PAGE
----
Bites from the Texas Coralsnake often cause pain (which may be severe) but generally little else. I cannot overemphasize how painful some of these bites are. Some patients require SEVERAL HUNDRED MICROGRAMS of fentanyl in the first hour or so to get the pain under control, and many patients wind up on PCAs for a half-day or more.

Objective toxicity, which can range from ptosis all the way to skeletal and respiratory muscle paralysis, is rare with M. tener bites. It is not typical (e.g. occurring in > 50% of cases) for M. fulvius bites, but it is not rare. In May 2018, an Alabama man made national headlines after getting paralyzed from a bite.

When assessing patients with possible coralsnake envenomation, it is important to monitor for neurological toxicity for at least 12 hours, although I prefer observing for at least 18 hours. If you have the means, dynamometry is a great way to assess skeletal muscle strength. If you don’t have a fancy device, you can conduct serial hand-grip strength measurements. I also like to have respiratory therapy check for a negative inspiratory force (NIF). It’s an easy, objective method of assessing respiratory muscle strength. I also recommend end-tidal CO2 monitoring.

Management consists of good supportive care and, when indicated, antivenom. Of course, if venom absorption can be prevented, toxicity can be averted. Pressure immobilization, which is *not* recommended in pit viper envenomation, may be helpful in limiting absorption of the neurotoxins released in coralsnake envenomations.

As for antivenom there are a lot of misconceptions, so let me address them here. People have different thresholds for pulling the trigger, but I typically wait until there is any evidence of objective neurotoxicity. You hear a lot of people (including media folk) talk about an antivenom shortage. This is fear mongering! If you define a shortage as a situation where demand exceeds supply, there is no shortage. Although Pfizer had discontinued production of North American Coralsnake Antivenom (NACSAV), one of the lots in existence keeps getting its expiration date extended. Lot L67530 now has an expiration date of January 31, 2019. It is my understanding that they will or have resumed production, and even if we had no NACSAV, there are alternative antivenoms available.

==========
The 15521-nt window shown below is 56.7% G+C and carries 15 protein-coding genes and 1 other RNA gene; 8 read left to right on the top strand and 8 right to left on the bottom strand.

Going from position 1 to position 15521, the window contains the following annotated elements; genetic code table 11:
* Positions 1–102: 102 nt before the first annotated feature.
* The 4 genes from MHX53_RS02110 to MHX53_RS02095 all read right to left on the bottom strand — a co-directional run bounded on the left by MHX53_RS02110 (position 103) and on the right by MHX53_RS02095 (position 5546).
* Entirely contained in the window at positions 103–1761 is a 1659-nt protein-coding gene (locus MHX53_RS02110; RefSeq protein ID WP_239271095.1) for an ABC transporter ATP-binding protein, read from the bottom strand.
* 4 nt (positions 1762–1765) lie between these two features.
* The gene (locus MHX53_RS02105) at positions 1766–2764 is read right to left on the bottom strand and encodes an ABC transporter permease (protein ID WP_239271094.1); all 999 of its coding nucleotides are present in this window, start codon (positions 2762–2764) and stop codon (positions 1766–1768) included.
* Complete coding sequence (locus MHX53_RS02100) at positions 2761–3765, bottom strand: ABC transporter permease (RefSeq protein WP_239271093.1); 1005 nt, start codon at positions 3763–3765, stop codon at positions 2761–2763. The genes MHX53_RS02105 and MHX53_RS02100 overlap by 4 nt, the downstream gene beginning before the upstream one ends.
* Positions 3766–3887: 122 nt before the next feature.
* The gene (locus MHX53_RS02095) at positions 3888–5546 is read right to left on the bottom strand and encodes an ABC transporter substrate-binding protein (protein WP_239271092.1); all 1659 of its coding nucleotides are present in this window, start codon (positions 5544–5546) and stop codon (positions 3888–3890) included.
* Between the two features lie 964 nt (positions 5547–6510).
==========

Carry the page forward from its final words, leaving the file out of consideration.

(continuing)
Coralmyn, produced by Bioclon using antibodies to the Central American Coralsnake (M. nigrocinctus), is effective in eastern coralsnake envenomation. SAC-ICP, produced by Instituto Clodomiro Picado using M. nigrocinctus, is also effective. Antivenom designed to treat the Australian Tiger snake (Notechis scutatus) has also proven to be effective against M. fulvius.

Antivenom can prevent neurological toxicity, but if it is not given in a timely fashion some patients may develop paralysis and may require mechanical ventilation – but there may be another option: neostigmine, a cholinesterase inhibitor, may prevent paralysis by raising the concentration of ACh to compete with the α-toxins post-synaptically.


Spencer Greene, MD, MS, FACEP, FACMT is the Director of Medical Toxicology and an Assistant Professor in the Henry J.N. Taub Department of Emergency Medicine at Baylor College of Medicine. He directs the only medical toxicology service in Houston. Clinical interests include salicylates, anticonvulsant toxicity, physostigmine, alcohol withdrawal, and envenomations, and he consults on more than 100 bites and stings annually, including snakebites, spider bites, asp envenomations, and jellyfish stings. He serves as a consulting toxicologist for the Southeast Texas Poison Center and has directed the annual Houston Venom Conference since its creation in 2013. He was also the course director for the American College of Medical Toxicology's Natural Toxins Academy.